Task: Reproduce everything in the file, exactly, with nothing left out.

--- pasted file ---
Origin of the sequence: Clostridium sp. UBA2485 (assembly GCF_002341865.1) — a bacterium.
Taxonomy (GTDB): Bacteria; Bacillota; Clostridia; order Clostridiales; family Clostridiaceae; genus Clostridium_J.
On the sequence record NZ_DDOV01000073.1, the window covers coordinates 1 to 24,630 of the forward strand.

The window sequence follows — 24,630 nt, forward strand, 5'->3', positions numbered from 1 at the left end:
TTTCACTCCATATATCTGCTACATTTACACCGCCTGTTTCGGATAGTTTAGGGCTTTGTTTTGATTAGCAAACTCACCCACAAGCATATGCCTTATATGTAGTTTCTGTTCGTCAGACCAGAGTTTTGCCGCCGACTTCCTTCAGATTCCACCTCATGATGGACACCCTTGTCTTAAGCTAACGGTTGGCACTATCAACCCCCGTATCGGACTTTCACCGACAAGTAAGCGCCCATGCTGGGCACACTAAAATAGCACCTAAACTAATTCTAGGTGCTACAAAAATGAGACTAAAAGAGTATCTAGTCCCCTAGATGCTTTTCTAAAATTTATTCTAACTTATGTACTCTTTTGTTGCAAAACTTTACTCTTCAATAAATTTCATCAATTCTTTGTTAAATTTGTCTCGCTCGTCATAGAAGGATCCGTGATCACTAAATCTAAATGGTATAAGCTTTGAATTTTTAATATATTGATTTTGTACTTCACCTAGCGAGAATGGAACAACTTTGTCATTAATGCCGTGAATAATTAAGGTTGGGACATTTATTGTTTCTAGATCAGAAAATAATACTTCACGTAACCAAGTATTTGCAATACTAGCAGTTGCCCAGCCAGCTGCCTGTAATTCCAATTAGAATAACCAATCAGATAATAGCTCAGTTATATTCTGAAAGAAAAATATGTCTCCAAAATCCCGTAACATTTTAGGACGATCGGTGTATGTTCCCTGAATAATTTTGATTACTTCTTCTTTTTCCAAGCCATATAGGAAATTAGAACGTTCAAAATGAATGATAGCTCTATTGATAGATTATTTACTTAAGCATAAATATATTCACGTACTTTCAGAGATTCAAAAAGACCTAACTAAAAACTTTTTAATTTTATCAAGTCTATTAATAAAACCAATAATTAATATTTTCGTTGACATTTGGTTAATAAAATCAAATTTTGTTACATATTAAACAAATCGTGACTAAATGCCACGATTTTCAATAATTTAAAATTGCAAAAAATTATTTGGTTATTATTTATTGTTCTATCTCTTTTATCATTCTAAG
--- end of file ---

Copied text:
Origin of the sequence: Clostridium sp. UBA2485 (assembly GCF_002341865.1) — a bacterium.
Taxonomy (GTDB): Bacteria; Bacillota; Clostridia; order Clostridiales; family Clostridiaceae; genus Clostridium_J.
On the sequence record NZ_DDOV01000073.1, the window covers coordinates 1 to 24,630 of the forward strand.

The window sequence follows — 24,630 nt, forward strand, 5'->3', positions numbered from 1 at the left end:
TTTCACTCCATATATCTGCTACATTTACACCGCCTGTTTCGGATAGTTTAGGGCTTTGTTTTGATTAGCAAACTCACCCACAAGCATATGCCTTATATGTAGTTTCTGTTCGTCAGACCAGAGTTTTGCCGCCGACTTCCTTCAGATTCCACCTCATGATGGACACCCTTGTCTTAAGCTAACGGTTGGCACTATCAACCCCCGTATCGGACTTTCACCGACAAGTAAGCGCCCATGCTGGGCACACTAAAATAGCACCTAAACTAATTCTAGGTGCTACAAAAATGAGACTAAAAGAGTATCTAGTCCCCTAGATGCTTTTCTAAAATTTATTCTAACTTATGTACTCTTTTGTTGCAAAACTTTACTCTTCAATAAATTTCATCAATTCTTTGTTAAATTTGTCTCGCTCGTCATAGAAGGATCCGTGATCACTAAATCTAAATGGTATAAGCTTTGAATTTTTAATATATTGATTTTGTACTTCACCTAGCGAGAATGGAACAACTTTGTCATTAATGCCGTGAATAATTAAGGTTGGGACATTTATTGTTTCTAGATCAGAAAATAATACTTCACGTAACCAAGTATTTGCAATACTAGCAGTTGCCCAGCCAGCTGCCTGTAATTCCAATTAGAATAACCAATCAGATAATAGCTCAGTTATATTCTGAAAGAAAAATATGTCTCCAAAATCCCGTAACATTTTAGGACGATCGGTGTATGTTCCCTGAATAATTTTGATTACTTCTTCTTTTTCCAAGCCATATAGGAAATTAGAACGTTCAAAATGAATGATAGCTCTATTGATAGATTATTTACTTAAGCATAAATATATTCACGTACTTTCAGAGATTCAAAAAGACCTAACTAAAAACTTTTTAATTTTATCAAGTCTATTAATAAAACCAATAATTAATATTTTCGTTGACATTTGGTTAATAAAATCAAATTTTGTTACATATTAAACAAATCGTGACTAAATGCCACGATTTTCAATAATTTAAAATTGCAAAAAATTATTTGGTTATTATTTATTGTTCTATCTCTTTTATCATTCTAAG